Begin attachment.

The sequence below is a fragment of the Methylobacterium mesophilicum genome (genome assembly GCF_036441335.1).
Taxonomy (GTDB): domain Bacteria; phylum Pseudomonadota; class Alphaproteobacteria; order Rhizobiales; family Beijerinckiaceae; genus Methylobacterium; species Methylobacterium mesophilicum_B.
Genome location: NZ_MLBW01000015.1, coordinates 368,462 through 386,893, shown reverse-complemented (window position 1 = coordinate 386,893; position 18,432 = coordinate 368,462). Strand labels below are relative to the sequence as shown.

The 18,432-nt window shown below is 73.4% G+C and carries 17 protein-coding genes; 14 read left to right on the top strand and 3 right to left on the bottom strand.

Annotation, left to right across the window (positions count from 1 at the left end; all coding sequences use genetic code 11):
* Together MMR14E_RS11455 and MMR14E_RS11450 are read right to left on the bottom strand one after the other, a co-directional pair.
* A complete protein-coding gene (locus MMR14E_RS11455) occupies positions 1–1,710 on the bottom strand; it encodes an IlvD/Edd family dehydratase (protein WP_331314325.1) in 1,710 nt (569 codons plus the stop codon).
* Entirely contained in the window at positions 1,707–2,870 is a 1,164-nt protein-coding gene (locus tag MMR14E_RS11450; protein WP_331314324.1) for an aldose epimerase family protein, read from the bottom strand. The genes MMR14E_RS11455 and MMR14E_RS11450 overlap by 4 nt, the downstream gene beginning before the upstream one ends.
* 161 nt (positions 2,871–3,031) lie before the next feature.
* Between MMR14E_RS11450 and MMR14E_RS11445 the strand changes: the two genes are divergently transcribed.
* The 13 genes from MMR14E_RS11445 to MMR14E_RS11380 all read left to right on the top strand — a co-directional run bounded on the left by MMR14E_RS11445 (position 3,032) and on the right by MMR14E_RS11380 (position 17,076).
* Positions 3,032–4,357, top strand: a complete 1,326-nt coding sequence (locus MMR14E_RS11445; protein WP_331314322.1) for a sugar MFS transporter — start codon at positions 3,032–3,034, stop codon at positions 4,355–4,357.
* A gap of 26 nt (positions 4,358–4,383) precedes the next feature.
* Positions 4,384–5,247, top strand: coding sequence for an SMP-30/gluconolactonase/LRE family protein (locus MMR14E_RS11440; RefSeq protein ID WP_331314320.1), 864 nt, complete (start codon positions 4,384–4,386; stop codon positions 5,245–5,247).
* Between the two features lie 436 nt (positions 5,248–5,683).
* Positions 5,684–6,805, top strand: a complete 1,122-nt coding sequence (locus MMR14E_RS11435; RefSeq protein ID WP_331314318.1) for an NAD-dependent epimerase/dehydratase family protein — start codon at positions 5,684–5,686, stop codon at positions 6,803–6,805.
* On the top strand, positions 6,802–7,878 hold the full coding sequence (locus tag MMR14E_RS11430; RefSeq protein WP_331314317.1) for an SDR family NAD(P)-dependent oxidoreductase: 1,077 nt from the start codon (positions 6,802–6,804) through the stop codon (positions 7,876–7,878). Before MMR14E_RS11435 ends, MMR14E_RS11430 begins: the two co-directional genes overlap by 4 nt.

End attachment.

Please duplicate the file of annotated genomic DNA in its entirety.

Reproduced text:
The sequence below is a fragment of the Methylobacterium mesophilicum genome (genome assembly GCF_036441335.1).
Taxonomy (GTDB): domain Bacteria; phylum Pseudomonadota; class Alphaproteobacteria; order Rhizobiales; family Beijerinckiaceae; genus Methylobacterium; species Methylobacterium mesophilicum_B.
Genome location: NZ_MLBW01000015.1, coordinates 368,462 through 386,893, shown reverse-complemented (window position 1 = coordinate 386,893; position 18,432 = coordinate 368,462). Strand labels below are relative to the sequence as shown.

The 18,432-nt window shown below is 73.4% G+C and carries 17 protein-coding genes; 14 read left to right on the top strand and 3 right to left on the bottom strand.

Annotation, left to right across the window (positions count from 1 at the left end; all coding sequences use genetic code 11):
* Together MMR14E_RS11455 and MMR14E_RS11450 are read right to left on the bottom strand one after the other, a co-directional pair.
* A complete protein-coding gene (locus MMR14E_RS11455) occupies positions 1–1,710 on the bottom strand; it encodes an IlvD/Edd family dehydratase (protein WP_331314325.1) in 1,710 nt (569 codons plus the stop codon).
* Entirely contained in the window at positions 1,707–2,870 is a 1,164-nt protein-coding gene (locus tag MMR14E_RS11450; protein WP_331314324.1) for an aldose epimerase family protein, read from the bottom strand. The genes MMR14E_RS11455 and MMR14E_RS11450 overlap by 4 nt, the downstream gene beginning before the upstream one ends.
* 161 nt (positions 2,871–3,031) lie before the next feature.
* Between MMR14E_RS11450 and MMR14E_RS11445 the strand changes: the two genes are divergently transcribed.
* The 13 genes from MMR14E_RS11445 to MMR14E_RS11380 all read left to right on the top strand — a co-directional run bounded on the left by MMR14E_RS11445 (position 3,032) and on the right by MMR14E_RS11380 (position 17,076).
* Positions 3,032–4,357, top strand: a complete 1,326-nt coding sequence (locus MMR14E_RS11445; protein WP_331314322.1) for a sugar MFS transporter — start codon at positions 3,032–3,034, stop codon at positions 4,355–4,357.
* A gap of 26 nt (positions 4,358–4,383) precedes the next feature.
* Positions 4,384–5,247, top strand: coding sequence for an SMP-30/gluconolactonase/LRE family protein (locus MMR14E_RS11440; RefSeq protein ID WP_331314320.1), 864 nt, complete (start codon positions 4,384–4,386; stop codon positions 5,245–5,247).
* Between the two features lie 436 nt (positions 5,248–5,683).
* Positions 5,684–6,805, top strand: a complete 1,122-nt coding sequence (locus MMR14E_RS11435; RefSeq protein ID WP_331314318.1) for an NAD-dependent epimerase/dehydratase family protein — start codon at positions 5,684–5,686, stop codon at positions 6,803–6,805.
* On the top strand, positions 6,802–7,878 hold the full coding sequence (locus tag MMR14E_RS11430; RefSeq protein WP_331314317.1) for an SDR family NAD(P)-dependent oxidoreductase: 1,077 nt from the start codon (positions 6,802–6,804) through the stop codon (positions 7,876–7,878). Before MMR14E_RS11435 ends, MMR14E_RS11430 begins: the two co-directional genes overlap by 4 nt.